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Temperature Adaptation in Northern Dogs

 

by Ted Greenlee

 

January, 1971 Newsletter of the Samoyed Club of Colorado

March, 1971 issue of "Northern Dog News"

Since we left the Pacific Northwest and moved to Florida with our Samoyeds, I have frequently been asked how they tolerated the heat in this climate. The question usually produced my "five minute lecture" on Northern Dogs in the South. When I repeated this jist of this lecture to Doris and Harold McLaughlin recently, they requested that I write a short paper discussing how Northern dogs adapt to varying temperatures. This discussion actually revolves around at least two scientific works on the ability of arctic animals - seals, whales and Northern dogs among others - to stand exceedingly low temperatures, and on the methods of heat exchange in dogs.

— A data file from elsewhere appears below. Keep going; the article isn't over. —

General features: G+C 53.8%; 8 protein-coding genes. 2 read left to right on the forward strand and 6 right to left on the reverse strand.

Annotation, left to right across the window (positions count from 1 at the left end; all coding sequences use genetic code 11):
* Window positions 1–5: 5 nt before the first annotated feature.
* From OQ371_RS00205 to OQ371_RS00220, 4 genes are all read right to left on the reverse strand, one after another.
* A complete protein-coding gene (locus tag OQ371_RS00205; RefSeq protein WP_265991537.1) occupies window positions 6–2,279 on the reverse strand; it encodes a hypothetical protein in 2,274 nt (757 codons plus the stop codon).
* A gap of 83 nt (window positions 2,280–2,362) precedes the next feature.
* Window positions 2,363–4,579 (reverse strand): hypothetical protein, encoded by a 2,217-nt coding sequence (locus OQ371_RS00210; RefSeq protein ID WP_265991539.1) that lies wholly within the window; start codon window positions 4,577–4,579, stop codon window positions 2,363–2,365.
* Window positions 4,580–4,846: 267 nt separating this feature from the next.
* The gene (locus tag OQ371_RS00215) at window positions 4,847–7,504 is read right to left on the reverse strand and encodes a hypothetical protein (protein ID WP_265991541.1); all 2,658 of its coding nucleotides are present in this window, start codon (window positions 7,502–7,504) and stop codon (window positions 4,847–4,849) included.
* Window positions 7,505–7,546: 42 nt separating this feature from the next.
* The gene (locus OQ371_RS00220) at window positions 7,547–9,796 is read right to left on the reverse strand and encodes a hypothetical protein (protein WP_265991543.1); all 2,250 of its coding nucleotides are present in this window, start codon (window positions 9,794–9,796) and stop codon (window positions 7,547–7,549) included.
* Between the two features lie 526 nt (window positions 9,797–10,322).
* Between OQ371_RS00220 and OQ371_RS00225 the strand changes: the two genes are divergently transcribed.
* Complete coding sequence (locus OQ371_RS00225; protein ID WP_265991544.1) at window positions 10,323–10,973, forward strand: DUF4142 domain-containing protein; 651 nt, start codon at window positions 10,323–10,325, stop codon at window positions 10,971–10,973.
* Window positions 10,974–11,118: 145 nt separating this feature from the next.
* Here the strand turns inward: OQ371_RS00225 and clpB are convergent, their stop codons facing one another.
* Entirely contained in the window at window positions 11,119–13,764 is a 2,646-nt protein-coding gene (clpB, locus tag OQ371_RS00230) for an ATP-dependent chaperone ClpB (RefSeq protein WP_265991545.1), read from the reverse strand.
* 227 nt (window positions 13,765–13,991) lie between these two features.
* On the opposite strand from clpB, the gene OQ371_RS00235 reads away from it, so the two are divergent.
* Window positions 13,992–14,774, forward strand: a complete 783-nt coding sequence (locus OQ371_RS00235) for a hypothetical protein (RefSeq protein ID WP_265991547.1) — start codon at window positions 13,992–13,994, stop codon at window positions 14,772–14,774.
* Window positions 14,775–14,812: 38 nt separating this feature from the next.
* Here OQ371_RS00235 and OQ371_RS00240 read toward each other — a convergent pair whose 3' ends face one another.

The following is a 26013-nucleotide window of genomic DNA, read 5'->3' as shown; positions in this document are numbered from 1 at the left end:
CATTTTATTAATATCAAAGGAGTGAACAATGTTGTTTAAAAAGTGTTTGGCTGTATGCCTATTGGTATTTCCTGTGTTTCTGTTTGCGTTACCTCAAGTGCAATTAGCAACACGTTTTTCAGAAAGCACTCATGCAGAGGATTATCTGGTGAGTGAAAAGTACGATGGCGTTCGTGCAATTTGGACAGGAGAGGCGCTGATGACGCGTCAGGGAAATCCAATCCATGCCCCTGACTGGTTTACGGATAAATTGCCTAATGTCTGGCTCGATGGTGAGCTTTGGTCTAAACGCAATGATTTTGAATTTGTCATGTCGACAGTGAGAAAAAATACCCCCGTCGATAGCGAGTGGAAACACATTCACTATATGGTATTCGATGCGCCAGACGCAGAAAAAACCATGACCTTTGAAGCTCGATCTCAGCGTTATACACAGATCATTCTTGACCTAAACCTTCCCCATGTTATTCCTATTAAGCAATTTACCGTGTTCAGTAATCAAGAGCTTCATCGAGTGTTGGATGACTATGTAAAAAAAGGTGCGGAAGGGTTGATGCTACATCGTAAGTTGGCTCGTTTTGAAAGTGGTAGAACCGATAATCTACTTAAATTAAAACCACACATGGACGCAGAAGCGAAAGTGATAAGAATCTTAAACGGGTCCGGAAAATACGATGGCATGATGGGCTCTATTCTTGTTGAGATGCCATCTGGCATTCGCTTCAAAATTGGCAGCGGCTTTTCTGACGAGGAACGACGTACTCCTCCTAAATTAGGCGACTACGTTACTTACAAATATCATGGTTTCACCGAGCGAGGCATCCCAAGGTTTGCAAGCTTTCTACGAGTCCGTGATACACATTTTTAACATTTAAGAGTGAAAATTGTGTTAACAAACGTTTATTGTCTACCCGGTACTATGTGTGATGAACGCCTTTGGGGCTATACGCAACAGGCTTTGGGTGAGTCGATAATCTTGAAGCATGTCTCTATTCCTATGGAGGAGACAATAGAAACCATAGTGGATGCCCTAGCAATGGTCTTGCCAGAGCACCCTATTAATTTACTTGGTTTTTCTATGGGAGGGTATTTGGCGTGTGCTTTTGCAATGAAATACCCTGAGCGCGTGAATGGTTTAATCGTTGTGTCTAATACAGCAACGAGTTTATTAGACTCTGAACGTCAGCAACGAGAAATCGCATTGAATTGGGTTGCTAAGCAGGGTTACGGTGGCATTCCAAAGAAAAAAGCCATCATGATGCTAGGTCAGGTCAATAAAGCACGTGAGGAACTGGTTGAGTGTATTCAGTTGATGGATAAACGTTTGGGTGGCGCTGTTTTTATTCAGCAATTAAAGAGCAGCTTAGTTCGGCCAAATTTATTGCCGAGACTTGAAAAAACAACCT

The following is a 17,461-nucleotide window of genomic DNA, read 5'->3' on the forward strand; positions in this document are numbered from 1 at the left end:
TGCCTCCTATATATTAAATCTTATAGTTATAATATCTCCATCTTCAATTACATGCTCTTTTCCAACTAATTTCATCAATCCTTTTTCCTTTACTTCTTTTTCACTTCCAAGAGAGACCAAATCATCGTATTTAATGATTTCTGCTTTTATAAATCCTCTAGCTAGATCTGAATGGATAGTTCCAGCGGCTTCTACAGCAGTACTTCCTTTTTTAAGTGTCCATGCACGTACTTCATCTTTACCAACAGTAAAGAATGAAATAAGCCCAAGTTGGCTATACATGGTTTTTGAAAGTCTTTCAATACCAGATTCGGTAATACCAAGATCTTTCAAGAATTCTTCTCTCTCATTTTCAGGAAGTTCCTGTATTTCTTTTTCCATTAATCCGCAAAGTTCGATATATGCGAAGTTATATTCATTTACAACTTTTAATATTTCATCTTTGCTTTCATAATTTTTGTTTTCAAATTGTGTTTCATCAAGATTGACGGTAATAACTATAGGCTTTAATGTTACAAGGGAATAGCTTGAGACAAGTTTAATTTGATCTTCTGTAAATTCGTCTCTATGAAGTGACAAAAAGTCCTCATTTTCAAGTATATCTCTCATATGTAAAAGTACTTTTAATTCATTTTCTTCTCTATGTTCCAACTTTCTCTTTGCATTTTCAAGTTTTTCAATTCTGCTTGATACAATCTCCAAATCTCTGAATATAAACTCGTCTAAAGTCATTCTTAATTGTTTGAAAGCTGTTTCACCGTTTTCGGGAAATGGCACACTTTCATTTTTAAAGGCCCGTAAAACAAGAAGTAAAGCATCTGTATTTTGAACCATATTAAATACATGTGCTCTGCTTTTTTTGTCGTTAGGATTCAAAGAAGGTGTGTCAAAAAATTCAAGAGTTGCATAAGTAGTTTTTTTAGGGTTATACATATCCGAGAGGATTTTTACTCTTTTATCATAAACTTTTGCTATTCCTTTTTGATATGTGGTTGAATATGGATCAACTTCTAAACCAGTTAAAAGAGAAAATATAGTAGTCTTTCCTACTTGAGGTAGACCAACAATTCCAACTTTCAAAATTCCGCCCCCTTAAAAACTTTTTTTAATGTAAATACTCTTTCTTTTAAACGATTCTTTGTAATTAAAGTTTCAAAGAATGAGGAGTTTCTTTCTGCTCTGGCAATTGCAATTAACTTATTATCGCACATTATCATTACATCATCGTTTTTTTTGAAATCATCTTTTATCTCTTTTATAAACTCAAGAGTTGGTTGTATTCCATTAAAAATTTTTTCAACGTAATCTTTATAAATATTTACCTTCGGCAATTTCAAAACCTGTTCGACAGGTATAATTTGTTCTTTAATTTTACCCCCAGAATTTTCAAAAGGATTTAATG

I was specifically asked to write this discussion in lay terms "as I spoke them". Since most of my writing activities are related to writing for scientific literature, I find this a very difficult task, but I shall make an attempt. In general, in attempting to discuss work of a scientific nature in lay terms one either talks over the heads of some readers or beneath the knowledge of others and never quite finds the individual who has exactly the right amount of information as you write the article. To begin with, I would like to review a little basic information in relation to temperature control that I am sure most people have been exposed to at some time. The main consideration is that the dog, similar to man, will not tolerate significant variation of his body temperature. Also, most of the reactions taking place in the body, energy producing reactions much like the reactions in an automobile engine, produce heat. Intemperate climates, where the outside temperature is fairly close to body temperature, the primary concern for the animal is to get rid of the excess heat produced. In the case of the automobile, one circulates water through the engine and then passes it through a radiator that has a relatively high degree of efficiency at transferring the heat from the water to, in this case, the air. In general, this is not a terribly efficient method, though it is adequate in the case of the automobile.